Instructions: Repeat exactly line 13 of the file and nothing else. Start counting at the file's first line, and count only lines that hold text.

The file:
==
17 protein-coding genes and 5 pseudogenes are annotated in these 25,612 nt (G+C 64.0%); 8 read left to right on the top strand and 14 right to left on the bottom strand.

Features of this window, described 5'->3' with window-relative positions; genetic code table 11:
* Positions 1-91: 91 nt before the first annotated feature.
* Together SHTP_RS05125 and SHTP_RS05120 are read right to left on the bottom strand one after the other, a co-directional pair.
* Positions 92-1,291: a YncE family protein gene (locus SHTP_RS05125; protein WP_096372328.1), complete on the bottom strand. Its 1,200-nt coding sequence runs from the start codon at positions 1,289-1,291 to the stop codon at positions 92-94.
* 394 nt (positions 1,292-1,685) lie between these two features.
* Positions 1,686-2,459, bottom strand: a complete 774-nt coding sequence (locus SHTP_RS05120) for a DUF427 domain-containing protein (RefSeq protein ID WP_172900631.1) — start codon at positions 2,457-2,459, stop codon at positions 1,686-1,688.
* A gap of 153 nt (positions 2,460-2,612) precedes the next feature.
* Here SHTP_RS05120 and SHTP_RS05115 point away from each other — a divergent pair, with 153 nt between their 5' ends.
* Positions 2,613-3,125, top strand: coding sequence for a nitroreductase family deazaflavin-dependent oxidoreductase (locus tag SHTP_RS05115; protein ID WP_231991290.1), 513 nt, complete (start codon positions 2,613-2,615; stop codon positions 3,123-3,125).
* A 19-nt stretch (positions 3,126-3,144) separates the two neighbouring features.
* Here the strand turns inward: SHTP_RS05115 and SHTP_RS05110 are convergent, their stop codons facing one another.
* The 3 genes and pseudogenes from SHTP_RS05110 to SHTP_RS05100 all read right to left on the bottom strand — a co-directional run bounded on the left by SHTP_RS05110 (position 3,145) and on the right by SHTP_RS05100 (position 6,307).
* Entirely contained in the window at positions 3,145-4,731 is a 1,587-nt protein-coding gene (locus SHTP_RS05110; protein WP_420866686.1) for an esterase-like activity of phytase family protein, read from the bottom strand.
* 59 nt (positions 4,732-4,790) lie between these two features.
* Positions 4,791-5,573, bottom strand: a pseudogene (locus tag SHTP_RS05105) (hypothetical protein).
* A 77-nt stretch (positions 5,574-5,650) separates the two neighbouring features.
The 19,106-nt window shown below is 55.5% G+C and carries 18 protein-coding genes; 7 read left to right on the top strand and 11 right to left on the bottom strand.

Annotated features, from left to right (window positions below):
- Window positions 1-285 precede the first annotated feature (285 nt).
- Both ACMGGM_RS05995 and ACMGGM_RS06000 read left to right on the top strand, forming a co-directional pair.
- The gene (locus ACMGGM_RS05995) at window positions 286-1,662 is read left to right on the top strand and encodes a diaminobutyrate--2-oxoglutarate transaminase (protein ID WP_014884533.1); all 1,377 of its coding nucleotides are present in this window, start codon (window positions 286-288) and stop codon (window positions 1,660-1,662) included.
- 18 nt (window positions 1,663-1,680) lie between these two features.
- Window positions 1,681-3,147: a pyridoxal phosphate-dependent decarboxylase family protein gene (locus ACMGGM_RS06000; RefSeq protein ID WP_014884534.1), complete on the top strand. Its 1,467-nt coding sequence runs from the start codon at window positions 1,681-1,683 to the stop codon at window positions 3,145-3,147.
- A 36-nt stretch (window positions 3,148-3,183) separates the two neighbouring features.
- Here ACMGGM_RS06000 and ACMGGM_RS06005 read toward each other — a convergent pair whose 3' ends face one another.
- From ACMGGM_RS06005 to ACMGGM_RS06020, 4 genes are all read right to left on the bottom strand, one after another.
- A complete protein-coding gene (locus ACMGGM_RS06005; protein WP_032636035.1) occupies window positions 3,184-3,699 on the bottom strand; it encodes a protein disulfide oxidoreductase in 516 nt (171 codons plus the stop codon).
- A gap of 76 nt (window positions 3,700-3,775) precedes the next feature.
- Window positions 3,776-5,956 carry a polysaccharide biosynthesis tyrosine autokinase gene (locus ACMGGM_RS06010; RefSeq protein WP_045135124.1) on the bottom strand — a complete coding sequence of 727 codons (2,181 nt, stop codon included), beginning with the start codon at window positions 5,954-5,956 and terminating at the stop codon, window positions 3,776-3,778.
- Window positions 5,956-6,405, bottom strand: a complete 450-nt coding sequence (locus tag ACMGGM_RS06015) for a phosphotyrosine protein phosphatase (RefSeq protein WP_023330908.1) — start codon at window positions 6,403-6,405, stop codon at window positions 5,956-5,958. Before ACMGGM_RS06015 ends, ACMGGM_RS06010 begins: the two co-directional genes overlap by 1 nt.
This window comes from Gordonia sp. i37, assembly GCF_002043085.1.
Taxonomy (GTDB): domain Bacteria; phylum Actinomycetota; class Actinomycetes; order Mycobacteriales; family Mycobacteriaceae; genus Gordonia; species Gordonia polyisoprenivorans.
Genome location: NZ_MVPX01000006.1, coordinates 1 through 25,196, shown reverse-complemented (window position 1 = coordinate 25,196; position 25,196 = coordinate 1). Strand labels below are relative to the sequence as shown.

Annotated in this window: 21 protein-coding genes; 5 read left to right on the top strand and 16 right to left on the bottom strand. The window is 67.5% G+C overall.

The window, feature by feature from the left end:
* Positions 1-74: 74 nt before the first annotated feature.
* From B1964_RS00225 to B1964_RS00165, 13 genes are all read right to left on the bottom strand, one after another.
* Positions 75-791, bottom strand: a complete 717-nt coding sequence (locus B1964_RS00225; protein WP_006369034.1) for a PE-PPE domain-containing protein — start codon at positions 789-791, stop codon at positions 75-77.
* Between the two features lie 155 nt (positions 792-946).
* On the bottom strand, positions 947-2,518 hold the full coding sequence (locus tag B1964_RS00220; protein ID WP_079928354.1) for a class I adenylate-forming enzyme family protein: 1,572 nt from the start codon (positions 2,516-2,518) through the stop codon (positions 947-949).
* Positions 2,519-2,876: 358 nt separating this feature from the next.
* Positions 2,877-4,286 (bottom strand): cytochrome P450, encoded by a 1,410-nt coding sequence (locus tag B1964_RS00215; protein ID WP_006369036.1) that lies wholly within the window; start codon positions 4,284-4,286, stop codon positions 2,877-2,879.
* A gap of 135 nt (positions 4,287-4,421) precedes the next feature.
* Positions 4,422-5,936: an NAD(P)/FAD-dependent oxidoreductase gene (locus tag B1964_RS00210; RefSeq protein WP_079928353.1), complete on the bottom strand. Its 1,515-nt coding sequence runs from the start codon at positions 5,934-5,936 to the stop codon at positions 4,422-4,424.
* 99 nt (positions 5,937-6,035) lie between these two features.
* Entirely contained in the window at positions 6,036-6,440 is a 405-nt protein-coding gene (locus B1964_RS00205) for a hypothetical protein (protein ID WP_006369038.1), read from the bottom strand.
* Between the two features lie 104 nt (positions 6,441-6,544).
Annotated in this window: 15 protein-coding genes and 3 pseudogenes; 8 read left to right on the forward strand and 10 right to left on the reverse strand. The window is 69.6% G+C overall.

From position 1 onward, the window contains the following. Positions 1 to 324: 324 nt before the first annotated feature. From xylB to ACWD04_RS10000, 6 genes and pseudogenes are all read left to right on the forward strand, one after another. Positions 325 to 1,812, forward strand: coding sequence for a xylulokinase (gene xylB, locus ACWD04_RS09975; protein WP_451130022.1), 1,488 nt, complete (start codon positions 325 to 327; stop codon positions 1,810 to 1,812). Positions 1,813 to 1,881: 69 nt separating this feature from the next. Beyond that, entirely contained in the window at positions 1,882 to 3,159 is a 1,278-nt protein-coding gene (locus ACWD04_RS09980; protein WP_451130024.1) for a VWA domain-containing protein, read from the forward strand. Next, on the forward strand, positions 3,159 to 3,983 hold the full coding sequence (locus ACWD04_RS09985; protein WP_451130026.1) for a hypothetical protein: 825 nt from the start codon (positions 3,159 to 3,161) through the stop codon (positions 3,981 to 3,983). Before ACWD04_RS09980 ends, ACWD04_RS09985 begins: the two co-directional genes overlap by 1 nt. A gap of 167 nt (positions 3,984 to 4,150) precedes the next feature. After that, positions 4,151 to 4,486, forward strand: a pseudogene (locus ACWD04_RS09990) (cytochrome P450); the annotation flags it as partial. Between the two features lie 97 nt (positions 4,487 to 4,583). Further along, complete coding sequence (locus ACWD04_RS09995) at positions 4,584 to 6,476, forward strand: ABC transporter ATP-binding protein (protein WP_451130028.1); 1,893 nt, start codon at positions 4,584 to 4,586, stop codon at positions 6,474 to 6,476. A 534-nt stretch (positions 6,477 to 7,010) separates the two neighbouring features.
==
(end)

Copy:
* The 3 genes and pseudogenes from SHTP_RS05110 to SHTP_RS05100 all read right to left on the bottom strand — a co-directional run bounded on the left by SHTP_RS05110 (position 3,145) and on the right by SHTP_RS05100 (position 6,307).